Some Displeased Rambling on Wolfenstein II: The New Colossus


I have a very bad habit of impulsively buying things. It’s something I’m not very proud of doing, but it’s an irrational impulse that I’ve never been able to master. If I had to guess, I would say it is something that draws from the concept of “shopping therapy” as well as a childhood fear that if I don’t immediately possess something, it will disappear and I will never see it again (a fear borne out time and again by reality, alas).

My latest unfortunate acquisition has been Wolfenstein II: The New Colossus, the followup to Machinegames’ surprise 2014 hit Wolfenstein: The New Order. I originally wasn’t even planning on buying this game, but seeing some gameplay videos shortly after release tripped a few circuit breakers in my mind, eventually resulting in me being out a serious chunk of change for yet another video game. At the time I bought it, I rationalized my decision by arguing that, just as Wolfenstein: The New Order (which this article will abbreviate to TNO) had proven to be far more interesting than the initial sales pitch made it out to be, the same would hold true for The New Colossus (henceforth abbreviated to TNC).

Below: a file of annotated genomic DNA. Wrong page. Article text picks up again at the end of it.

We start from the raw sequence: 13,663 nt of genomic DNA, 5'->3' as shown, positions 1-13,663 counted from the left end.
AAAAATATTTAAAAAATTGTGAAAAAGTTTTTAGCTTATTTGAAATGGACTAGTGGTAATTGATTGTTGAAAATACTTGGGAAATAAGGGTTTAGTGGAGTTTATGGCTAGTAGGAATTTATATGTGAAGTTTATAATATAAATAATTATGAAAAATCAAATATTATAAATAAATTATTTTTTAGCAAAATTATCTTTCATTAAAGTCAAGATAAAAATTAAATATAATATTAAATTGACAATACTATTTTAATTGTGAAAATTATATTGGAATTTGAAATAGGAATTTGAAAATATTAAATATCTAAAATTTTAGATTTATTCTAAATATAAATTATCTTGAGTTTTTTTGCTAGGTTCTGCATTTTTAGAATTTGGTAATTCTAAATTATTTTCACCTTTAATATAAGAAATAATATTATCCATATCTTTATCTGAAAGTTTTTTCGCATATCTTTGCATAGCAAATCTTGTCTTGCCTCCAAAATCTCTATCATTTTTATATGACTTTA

Naturally, fate made me a liar once again.

Before I begin, I would recommend that everyone reading this first take a look at my original review for Wolfenstein: The New Order on Ferretbrain right here. I want to jump right into the discussion of this game without having to explain a lot of background, and that review covers both the premise of the Wolfenstein series as the whole, the concept of TNO in particular, and elaborates on why I found the game so intriguing. I also happen to think it’s a decent game review, so go ahead and give it a skim; I’ll be waiting right here.